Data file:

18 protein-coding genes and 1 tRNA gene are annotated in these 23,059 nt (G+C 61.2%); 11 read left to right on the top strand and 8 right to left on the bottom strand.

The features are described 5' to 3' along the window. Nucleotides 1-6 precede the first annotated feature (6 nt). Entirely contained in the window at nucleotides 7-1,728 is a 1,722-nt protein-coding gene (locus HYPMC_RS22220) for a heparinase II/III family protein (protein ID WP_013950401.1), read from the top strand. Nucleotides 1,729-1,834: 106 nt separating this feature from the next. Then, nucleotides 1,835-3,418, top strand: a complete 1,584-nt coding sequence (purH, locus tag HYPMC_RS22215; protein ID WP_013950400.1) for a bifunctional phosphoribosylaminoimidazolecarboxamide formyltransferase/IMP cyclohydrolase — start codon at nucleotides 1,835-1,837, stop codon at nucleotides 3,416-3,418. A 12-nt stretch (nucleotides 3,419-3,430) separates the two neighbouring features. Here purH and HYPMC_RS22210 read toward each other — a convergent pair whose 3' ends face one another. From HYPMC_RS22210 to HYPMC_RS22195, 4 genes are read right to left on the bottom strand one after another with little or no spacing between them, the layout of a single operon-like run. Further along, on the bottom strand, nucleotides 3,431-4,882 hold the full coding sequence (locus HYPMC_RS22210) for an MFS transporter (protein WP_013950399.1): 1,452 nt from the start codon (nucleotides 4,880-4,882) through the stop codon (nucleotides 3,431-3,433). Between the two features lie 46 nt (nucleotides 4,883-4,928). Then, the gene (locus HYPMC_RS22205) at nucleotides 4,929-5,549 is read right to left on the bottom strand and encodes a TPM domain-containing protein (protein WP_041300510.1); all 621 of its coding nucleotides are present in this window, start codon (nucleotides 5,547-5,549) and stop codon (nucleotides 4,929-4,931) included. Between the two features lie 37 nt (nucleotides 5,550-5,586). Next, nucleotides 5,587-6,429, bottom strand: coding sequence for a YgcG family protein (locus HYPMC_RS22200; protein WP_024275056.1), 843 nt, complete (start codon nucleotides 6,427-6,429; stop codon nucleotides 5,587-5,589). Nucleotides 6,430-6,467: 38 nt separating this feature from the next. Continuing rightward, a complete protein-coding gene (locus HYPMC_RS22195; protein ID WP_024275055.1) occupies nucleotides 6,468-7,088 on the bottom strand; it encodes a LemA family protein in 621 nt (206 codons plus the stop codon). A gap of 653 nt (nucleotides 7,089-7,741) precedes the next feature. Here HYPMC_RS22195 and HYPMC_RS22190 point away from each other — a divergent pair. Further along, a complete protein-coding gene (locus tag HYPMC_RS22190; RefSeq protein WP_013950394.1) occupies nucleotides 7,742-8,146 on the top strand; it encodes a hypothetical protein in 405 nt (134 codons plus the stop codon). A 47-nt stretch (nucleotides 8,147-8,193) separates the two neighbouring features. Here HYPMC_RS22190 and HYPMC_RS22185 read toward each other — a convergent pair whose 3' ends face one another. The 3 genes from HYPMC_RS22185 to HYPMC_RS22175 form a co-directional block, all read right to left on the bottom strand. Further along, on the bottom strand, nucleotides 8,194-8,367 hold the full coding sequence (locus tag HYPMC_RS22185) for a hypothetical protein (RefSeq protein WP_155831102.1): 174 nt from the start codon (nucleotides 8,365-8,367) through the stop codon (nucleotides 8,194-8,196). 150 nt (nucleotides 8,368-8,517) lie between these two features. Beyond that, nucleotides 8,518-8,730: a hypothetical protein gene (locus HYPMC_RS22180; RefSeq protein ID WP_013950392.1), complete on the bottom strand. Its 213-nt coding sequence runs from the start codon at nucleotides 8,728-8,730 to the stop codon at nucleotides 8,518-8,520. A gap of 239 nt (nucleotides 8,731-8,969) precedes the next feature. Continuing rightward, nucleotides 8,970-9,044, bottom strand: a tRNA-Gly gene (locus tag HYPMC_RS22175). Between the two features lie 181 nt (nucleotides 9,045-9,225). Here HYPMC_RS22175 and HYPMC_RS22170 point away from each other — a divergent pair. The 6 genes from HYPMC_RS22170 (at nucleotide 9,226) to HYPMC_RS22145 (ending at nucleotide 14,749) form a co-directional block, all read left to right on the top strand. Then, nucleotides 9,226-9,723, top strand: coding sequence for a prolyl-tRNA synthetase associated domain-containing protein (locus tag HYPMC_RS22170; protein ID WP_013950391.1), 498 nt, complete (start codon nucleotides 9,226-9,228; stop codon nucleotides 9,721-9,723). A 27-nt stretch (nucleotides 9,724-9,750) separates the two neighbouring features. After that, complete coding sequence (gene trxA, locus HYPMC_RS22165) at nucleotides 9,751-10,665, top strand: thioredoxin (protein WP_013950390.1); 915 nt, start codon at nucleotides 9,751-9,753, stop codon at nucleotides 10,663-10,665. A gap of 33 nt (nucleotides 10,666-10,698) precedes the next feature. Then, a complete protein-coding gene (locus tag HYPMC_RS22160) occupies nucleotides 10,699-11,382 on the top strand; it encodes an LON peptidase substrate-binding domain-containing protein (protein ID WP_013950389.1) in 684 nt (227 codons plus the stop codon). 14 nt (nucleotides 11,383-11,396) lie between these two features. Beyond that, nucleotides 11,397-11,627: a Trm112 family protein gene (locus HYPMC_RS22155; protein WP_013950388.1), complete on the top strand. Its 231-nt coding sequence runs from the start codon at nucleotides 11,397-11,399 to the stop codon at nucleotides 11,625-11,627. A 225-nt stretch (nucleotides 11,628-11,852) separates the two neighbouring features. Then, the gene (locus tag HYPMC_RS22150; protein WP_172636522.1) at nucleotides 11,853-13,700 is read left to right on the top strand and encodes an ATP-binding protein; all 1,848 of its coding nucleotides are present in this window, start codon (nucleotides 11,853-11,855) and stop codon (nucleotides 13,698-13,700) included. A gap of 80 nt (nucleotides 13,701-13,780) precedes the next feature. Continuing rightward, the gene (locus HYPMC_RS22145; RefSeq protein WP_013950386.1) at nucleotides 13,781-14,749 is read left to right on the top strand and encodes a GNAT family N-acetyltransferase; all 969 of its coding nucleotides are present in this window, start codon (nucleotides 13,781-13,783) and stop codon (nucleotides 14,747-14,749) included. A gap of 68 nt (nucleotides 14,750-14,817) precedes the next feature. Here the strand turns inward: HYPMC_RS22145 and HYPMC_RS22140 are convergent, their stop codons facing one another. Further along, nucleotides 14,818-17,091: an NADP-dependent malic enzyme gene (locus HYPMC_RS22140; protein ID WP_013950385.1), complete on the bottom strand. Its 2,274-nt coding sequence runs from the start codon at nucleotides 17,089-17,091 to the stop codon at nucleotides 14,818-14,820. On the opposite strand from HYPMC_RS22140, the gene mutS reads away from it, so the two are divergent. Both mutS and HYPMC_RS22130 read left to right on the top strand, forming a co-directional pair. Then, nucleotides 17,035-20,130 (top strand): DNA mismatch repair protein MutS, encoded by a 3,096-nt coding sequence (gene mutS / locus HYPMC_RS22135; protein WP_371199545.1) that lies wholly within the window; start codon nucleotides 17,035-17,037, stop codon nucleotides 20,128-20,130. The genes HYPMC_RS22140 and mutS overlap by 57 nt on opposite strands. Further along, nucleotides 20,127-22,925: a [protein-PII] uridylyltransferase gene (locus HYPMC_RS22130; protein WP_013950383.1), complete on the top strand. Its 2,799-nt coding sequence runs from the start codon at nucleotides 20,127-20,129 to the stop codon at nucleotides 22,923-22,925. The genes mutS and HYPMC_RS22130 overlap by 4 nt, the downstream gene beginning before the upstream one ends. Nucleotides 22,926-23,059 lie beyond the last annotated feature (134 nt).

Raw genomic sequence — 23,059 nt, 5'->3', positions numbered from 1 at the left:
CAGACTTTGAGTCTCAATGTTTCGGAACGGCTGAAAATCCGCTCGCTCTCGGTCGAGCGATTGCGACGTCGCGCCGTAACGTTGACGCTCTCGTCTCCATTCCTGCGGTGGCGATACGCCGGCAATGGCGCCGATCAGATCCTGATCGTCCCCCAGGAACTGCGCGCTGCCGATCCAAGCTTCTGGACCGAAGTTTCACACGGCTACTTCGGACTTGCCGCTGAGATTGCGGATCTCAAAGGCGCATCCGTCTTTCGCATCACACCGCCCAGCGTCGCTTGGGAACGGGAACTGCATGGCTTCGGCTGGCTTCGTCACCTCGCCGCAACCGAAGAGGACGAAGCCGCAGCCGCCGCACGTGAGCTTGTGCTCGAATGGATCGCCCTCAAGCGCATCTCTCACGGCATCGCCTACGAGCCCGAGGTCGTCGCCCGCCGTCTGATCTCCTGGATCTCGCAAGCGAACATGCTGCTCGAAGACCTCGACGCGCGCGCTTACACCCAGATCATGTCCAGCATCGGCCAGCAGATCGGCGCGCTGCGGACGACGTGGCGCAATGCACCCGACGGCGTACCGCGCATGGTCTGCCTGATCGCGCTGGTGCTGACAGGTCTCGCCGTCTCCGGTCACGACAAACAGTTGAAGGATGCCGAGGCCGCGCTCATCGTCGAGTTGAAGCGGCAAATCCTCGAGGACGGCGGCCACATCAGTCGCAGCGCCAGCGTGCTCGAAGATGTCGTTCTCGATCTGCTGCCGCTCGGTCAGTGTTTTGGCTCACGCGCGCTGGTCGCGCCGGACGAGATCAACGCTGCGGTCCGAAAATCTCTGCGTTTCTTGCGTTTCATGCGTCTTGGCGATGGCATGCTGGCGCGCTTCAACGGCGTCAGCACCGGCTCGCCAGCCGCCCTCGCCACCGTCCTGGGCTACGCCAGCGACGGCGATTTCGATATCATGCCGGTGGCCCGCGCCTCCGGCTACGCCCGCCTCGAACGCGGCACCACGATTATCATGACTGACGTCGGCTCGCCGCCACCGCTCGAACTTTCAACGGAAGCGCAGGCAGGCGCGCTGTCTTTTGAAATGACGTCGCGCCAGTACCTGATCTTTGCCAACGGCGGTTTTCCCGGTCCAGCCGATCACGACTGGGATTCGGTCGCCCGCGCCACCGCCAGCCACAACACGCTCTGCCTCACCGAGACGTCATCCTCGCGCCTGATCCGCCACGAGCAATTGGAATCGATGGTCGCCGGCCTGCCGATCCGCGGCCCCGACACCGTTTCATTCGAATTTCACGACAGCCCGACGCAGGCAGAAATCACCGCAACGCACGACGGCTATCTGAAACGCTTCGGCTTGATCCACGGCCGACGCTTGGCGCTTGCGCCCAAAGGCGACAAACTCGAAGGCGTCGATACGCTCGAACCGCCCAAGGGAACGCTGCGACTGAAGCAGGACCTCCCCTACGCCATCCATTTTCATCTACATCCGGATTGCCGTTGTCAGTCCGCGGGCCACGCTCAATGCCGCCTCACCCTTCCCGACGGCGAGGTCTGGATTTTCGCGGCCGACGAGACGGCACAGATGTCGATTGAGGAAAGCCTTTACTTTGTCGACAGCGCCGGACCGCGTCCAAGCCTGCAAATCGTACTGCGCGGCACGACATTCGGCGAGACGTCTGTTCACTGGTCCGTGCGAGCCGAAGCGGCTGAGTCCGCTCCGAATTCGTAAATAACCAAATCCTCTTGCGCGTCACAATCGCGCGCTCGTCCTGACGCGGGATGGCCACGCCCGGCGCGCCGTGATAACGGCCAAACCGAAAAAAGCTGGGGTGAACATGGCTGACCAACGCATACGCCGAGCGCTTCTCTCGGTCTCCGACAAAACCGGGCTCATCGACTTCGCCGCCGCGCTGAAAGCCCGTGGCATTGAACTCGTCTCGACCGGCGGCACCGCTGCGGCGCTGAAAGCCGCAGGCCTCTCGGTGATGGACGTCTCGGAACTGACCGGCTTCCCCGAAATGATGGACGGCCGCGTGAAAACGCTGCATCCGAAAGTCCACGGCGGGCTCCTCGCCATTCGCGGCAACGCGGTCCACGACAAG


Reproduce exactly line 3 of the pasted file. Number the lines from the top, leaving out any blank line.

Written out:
Raw genomic sequence — 23,059 nt, 5'->3', positions numbered from 1 at the left: